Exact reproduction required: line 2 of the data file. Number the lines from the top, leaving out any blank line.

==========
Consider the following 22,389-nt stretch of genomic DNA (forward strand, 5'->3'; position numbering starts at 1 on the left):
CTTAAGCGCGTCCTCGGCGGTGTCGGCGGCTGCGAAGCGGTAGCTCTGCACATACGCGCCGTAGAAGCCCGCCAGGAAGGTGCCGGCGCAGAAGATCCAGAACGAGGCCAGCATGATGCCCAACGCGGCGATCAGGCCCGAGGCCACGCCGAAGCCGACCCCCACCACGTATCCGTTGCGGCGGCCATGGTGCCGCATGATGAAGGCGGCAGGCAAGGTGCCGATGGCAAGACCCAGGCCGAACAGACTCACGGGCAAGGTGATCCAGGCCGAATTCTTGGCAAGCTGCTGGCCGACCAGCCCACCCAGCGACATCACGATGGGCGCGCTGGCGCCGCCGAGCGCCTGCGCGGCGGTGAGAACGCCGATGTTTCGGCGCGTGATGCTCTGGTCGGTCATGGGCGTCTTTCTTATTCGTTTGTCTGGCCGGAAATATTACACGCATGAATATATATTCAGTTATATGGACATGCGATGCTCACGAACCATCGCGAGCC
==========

CTTAAGCGCGTCCTCGGCGGTGTCGGCGGCTGCGAAGCGGTAGCTCTGCACATACGCGCCGTAGAAGCCCGCCAGGAAGGTGCCGGCGCAGAAGATCCAGAACGAGGCCAGCATGATGCCCAACGCGGCGATCAGGCCCGAGGCCACGCCGAAGCCGACCCCCACCACGTATCCGTTGCGGCGGCCATGGTGCCGCATGATGAAGGCGGCAGGCAAGGTGCCGATGGCAAGACCCAGGCCGAACAGACTCACGGGCAAGGTGATCCAGGCCGAATTCTTGGCAAGCTGCTGGCCGACCAGCCCACCCAGCGACATCACGATGGGCGCGCTGGCGCCGCCGAGCGCCTGCGCGGCGGTGAGAACGCCGATGTTTCGGCGCGTGATGCTCTGGTCGGTCATGGGCGTCTTTCTTATTCGTTTGTCTGGCCGGAAATATTACACGCATGAATATATATTCAGTTATATGGACATGCGATGCTCACGAACCATCGCGAGCC